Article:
The Guardian
Email YouTube Facebook Instagram Twitter WhatsApp

The making of an indigenous language telenovela, Bòròkìní

Related


Three intimate friends are on a collision course as a result of greed, and personal ambitions. The three friends (Olasupo Pinhero played by Yemi Solade, 54-year old lawyer, Deji Lawson played by Antar Laniyan, 56, a geophysicist, and Olaolu Adisa-Martins played by Akin Lewis, 52, an industrialist) are successful and ambitious in their own rights and make fortunes from an oil bloc secured through the help of a mutual friend, Major General Olufemi Araba (Alex Osifo). However, the oil bloc license gets withdrawn by a new government, which pushes the trio to collectively pursue an agro-allied venture that includes food processing and export while pursuing other individual interests.

Driven by passion, regrets and past secrets, the trio finds themselves in webs and chains that they must disentangle from by sheer will and ingenuity. The ripples resonate all round, affecting families and associates. When the die is cast, all the characters will at some point discover the value of loyalty, honesty and truth, and find common grounds, especially when the past begins to catch up with them and skeletons tumble out of closets through the eyes of other characters.

Producer and executive producer, Adeleye Fabusoro said making the telenovela Bòròkìní was informed by the need to up Nollywood’s content capacity in indigenous language film productions, noting, “We also believe that can we can grow the possibilities of ‘appointment viewing’ like we see in Mexican telenovelas (on our screens). Bòròkìní didn’t come as a cinema movie because we hope it will restore the glorious days of local content on television and the story telling pattern is best suited for TV.

“Just like the title Bòròkìní, which basically means the elites has its thematic preoccupation on issue of double standards among the class of elite our society. The story also examines how influential members of the society uses their position, wealth and education to manipulate the poor; it also borders on betrayal, love, adultery and murder.”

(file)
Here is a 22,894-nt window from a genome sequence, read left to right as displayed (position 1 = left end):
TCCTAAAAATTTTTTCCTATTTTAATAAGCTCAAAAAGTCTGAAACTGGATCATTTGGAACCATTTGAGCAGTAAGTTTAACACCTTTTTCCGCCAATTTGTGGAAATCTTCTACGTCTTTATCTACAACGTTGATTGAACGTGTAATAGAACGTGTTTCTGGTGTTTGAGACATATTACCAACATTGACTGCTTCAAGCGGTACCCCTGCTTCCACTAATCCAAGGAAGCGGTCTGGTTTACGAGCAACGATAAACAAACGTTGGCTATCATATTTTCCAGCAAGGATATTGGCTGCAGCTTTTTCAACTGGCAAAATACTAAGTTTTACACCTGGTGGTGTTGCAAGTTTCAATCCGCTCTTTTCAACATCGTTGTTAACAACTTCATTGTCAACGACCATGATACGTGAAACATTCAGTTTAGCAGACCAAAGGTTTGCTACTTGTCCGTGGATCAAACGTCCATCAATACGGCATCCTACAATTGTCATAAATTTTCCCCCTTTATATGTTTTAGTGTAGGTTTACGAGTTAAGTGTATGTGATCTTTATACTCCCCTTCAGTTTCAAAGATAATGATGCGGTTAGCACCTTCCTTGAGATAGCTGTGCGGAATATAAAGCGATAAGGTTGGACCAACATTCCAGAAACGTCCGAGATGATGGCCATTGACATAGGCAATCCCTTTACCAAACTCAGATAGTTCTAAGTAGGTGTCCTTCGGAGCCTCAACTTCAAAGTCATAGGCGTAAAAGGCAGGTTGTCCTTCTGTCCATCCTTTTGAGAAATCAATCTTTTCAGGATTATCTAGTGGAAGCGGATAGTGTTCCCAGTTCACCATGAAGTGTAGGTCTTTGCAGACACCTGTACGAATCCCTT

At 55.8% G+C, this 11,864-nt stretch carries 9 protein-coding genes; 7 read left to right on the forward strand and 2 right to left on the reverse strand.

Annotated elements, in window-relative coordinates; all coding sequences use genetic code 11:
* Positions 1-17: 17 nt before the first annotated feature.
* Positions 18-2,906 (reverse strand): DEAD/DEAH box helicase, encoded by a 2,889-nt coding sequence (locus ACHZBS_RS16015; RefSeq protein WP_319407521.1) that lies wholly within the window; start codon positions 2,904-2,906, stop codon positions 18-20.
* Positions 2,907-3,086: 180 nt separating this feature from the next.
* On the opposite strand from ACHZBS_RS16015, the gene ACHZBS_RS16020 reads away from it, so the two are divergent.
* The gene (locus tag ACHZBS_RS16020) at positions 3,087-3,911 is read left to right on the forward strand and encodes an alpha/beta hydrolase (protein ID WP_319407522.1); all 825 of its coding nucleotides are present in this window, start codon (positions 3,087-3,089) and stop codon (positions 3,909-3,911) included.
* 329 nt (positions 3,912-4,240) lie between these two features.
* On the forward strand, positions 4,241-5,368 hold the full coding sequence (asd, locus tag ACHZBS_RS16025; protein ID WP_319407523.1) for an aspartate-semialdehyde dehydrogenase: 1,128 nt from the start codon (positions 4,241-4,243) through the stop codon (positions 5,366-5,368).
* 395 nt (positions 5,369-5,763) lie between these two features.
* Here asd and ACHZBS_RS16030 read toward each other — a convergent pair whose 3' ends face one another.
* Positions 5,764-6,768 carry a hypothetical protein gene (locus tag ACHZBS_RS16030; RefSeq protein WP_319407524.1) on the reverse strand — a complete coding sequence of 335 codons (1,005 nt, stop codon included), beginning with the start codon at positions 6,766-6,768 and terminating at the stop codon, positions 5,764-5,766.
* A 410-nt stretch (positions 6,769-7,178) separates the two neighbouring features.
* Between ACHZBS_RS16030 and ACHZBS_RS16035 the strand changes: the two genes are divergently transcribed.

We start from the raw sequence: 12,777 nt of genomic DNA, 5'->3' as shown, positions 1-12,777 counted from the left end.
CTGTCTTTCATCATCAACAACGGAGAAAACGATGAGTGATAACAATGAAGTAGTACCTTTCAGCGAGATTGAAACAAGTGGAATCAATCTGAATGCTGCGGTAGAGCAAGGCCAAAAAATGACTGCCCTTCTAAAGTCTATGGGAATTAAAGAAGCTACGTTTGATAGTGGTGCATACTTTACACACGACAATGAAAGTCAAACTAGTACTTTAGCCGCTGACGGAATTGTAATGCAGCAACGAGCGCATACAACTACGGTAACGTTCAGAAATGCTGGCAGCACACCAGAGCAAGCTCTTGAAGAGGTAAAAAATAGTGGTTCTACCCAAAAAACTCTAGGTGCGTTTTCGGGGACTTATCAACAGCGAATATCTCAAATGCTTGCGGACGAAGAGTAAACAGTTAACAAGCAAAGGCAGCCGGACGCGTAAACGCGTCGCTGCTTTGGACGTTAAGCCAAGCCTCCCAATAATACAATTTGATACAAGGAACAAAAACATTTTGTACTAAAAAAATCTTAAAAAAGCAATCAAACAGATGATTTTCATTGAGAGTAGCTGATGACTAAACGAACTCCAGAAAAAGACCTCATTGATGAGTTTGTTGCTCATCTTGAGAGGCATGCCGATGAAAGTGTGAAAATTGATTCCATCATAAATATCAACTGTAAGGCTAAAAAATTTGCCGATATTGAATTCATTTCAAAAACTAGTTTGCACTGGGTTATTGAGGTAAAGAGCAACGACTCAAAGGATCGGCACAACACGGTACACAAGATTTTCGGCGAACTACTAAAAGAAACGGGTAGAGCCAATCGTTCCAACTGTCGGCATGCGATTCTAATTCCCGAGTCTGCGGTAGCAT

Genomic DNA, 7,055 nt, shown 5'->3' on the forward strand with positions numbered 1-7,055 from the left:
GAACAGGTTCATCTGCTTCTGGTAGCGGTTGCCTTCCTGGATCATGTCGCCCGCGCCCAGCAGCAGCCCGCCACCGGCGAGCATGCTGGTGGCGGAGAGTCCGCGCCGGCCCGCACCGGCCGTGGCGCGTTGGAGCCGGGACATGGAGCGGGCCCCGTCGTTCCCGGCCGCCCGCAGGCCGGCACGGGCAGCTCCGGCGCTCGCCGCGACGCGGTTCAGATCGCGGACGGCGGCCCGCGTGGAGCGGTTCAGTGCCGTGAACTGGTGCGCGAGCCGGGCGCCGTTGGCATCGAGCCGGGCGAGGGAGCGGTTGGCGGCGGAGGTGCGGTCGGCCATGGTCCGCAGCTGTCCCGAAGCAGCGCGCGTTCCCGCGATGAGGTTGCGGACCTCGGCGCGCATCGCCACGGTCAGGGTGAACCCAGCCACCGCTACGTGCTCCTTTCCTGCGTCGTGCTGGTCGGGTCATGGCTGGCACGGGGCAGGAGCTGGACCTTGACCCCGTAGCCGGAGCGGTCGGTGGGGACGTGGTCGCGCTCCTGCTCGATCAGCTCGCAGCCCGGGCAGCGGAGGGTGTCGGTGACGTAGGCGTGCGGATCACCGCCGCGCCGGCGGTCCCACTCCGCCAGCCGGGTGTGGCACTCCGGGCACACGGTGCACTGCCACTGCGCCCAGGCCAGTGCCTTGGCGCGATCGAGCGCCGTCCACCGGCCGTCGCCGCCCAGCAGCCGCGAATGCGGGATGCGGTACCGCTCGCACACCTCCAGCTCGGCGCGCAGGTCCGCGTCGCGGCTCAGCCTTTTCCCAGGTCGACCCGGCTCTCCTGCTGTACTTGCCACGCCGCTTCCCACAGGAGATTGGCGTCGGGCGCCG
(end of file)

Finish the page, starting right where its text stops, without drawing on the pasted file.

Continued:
Fabusoro added that embarking on the project, which took seven months to complete, was not what was most difficult, but managing over 600 cast members and another 60 crew members was what was most challenging, adding, “The cost of production was a lot and logistics was also unimaginable.”

Director of the telenovela, Mr. Thomas Odia, noted that it felt like directing 120 movies within that same time frame. He noted that with 70 different locations to film in, it showed the passion and dedication that comes with the job.

According to him, “Telenovelas are not like situational comedies where you have certain basic rules you must obey. But in this case, the story guides your sense of directing. The story in Bòròkìní Telenovela is such an interestingly delicate one that is full of intrigues, twists and turns, which, holistically, has great impact on the directorial approach, style and interpretation.”

He noted that directing Bòròkìní was “more of coordinating ideas, thoughts, information, research materials, human capital, machines, and other resources put together in order to attain required standard. It was quite engaging – physically, mentally, emotionally and financially.

Directing 120 episodes at a stretch was indeed a daunting task. At first, it was quite exciting until the chips came down. We had broken the work into four stages. The first stage was very exciting and full of energy. This stage seemed less stressful even though we had challenges. It was quite intense, I must say, but that is where the fulcrum of production rests on the arms of the creative.”

On the style of shoot, Odia said they wanted a particular feel for Bòròkìní in terms of picture, texture, colour and production design and knew it was achievable, but he said he also knew that it would be tedious, painstaking and time-consuming as well.

“What that means in essence is that despite the unstable weather conditions, we would have to battle with lighting difficulties and technicalities of standard cinematography,” he said. “We designed a template that when applied would give the expected picture quality we hoped to get.”He added that some scenes were more technically challenging than the narrative in the script, adding, “A montage sequence that is full of action may take half the time scheduled for the entire day’s work. Some shots may require slow, steady track movements to or from the object in question while some might just be basic hand-held. Filming crowded scenes can be very technical. The court scenes, for instance, were not as easy to shoot as they looked. There were restrictions based on some privileged information we gathered from research and consultation.”

One of the major actors, Laniyan (Deji Lawson), said working on Bòròkìní set was awesome, and described the experience as home away from home. He said he still visited the studio even when shoot had ended. He said every artist was well taken care of during production.“I see every role I play as challenging, so I give it adequate attention,” Laniyan said. “Just like a war that I must win, Bòròkìní is a big project and you don’t handle such production with levity.”


Receive News Alerts on Whatsapp: +2348136370421

No comments yet